Friday, October 24, 2008

On The Criticism of Art

I once pissed off the entire WRITERS forum on Compuserve by comparing the output of art critics to bowel movements.

I was young, and a lot more honest back then.

Althouse's thread on Ebert made me think of this incident, which was rather hard for me at the time, since I liked the people there, even if an inordinate number of them seemed to work writing reviews for porno. It was in that general area I "met" Mike Resnick and Diana Gabaldon. (They were in LITFORUM, as I recall, which WRITERS was split off from.)

Basically, a guy came in asking about why art critics are reviled, and my observation was that it was warranted. I was surprised at how lonely it got real fast. For me, it goes without saying that criticism, as a rule, is parasitic. Most people, I think, feel this way. I think because it's mostly true.

What I got wrong, in retrospect, was thinking that criticism can't be better than the thing it's criticizing. That's at least arguable, though I still think this Twain takedown of James Fenimore Cooper is pretty pissy. (Then again, I've never read Cooper.) On the other hand, this Richard Jeni bit on Jaws IV is hysterical.

MST3K and Cinematic Titanic could be seen as film criticism, though, as I've said, Citizen Kane would be a great movie to riff on, as Mike Nelson's RiffTrax demonstrates. Art relies on certain conventions that are not logical, comprehensive or literal, and so it's easy to make fun of. (This applies to paintings and sculpture, as well as music, literature and movies.)

But now, I suppose, we must confront The Big H: Hypocrisy. For example, this is pretty pissy. How many reviews of stuff, some of it in the category of "art", have I done just here on this blog? The linked tag shows about 20 items, going back to late August. (I guess I haven't been very good at tagging stuff.) I'm hypocriting at about 2-3 items a week, here.

Or am I?

When I review something, I'm trying to make it very idiosyncratic. I'm not on some lofty plane contrasting Gone Baby Gone with Proust's Rememberance of Things Past. I'm not really concerned about Art-with-a-capital-A. (I learned in my music study days that such concerns tend to be constipating.)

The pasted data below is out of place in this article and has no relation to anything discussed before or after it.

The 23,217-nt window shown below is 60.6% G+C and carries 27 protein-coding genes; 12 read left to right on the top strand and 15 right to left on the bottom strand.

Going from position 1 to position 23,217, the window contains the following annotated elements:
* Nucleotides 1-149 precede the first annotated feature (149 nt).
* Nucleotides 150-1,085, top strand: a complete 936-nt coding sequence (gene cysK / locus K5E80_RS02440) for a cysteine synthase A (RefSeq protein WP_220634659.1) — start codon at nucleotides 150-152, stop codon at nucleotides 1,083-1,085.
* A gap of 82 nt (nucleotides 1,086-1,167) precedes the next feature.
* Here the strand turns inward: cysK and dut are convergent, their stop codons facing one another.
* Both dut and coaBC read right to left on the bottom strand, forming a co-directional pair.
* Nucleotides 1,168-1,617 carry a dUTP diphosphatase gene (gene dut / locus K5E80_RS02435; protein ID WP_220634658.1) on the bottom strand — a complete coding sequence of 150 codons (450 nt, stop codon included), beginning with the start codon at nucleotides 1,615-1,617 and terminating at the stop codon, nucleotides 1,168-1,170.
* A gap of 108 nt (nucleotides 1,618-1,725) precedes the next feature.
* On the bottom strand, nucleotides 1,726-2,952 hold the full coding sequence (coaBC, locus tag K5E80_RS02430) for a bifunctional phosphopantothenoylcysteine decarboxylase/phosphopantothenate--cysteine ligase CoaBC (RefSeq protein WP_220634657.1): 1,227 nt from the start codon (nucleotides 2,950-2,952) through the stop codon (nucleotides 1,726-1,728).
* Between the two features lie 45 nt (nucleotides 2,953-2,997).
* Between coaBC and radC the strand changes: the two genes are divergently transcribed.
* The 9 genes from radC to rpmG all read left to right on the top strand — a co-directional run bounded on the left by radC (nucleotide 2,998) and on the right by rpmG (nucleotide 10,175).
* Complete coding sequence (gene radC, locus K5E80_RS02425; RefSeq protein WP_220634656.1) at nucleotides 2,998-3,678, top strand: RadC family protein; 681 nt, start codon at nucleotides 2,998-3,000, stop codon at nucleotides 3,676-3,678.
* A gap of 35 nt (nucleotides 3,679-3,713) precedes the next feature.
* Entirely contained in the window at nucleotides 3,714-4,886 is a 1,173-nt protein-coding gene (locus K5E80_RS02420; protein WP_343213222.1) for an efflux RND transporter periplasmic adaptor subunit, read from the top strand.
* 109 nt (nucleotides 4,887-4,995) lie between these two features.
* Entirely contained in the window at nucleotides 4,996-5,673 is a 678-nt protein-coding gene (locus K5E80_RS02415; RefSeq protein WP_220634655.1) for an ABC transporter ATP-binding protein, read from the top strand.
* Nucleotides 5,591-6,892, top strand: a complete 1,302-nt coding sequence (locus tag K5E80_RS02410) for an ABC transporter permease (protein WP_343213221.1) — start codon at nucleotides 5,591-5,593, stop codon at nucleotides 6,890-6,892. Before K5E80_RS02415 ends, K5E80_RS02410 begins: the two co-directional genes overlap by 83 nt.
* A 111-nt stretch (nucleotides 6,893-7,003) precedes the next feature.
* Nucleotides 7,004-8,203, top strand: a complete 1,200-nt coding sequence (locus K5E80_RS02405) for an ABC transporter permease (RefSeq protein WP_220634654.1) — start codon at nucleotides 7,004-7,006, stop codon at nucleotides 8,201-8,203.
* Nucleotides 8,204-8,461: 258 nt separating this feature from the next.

What I try to do when I review anything, even a non-fiction work, is give you, the reader, an idea of where I'm at. Everything is viewed and evaluated from a particular point-of-view. Unlike science, where it's required to eliminate the baggage that might come from that point-of-view, in art, the baggage is required.

You're being presented with a series of images and words designed to create an emotional effect. Without the baggage that is your language, culture, upbringing, aesthetic, sensibility and so on, any work of art is going to fail to resonate. (Indeed, where does the resonance come from if not sympathetic strings of your own experience?)

For non-fiction, it's a little simpler. If a book on how to make ice cream is 90% on how to calve and raise a particular kind of cow whose milk is especially good for ice cream, and I'm sitting in my one room apartmen tin the city, with the Alta Dena carton in my lap, I'm probably gonna be a little pissed. But it's important you know that's where I am.

And, in the end, even the guy who writes the bad book or makes the bad movie has done more than I have in my review. No matter how good the review (and the critical ones are the best, right?), making the art--however bad--is harder, braver and more worthy of respect.

Now, I think it's perfectly respectable to walk out of a movie after eight minutes if, like Ebert--who I kind-of think is an idiot, adrift between what he knows he's supposed to think versus what he actually thinks--you can make a shopping list of reasons why.

That list in his first review is brutal, perhaps, but probably fair: Moviemakers are required to present us with a minimum of technique to get us to stay in the chair. You can't really violate all the rules with amateurism and shoddy craftsmanship and expect people to invest their time. The idea that even a critic is obliged to sit there subject to an insult of this caliber is pointless torture.

And you may (and should!) apply this bit of reasoning to my nanowrimo effort. Or any of my other efforts, if you can find them.


  1. The hardest thing for a reviewer in my mind is to couch his review in terms and references that his audience will understand. The most egregious example of the wrong way to do it is John Leonard in New York Magazine. He is the TV critic and compares TV shows to Russian Lit and Shakespeare. When most of his readers don't know what he is talking about. But worst of all he displays contempt for and lack of knowledge of the history of TV. I mean what the hell. If you have any knowledge of TV there is always a comparison to make that doesn't have to drag in Proust and Tolstoy. Stick with Jack and Crissy and Mr. Roper for crying out loud.

  2. I hate pretentious people. You may have noticed that.

  3. Indeed I have. We've even discussed it before.


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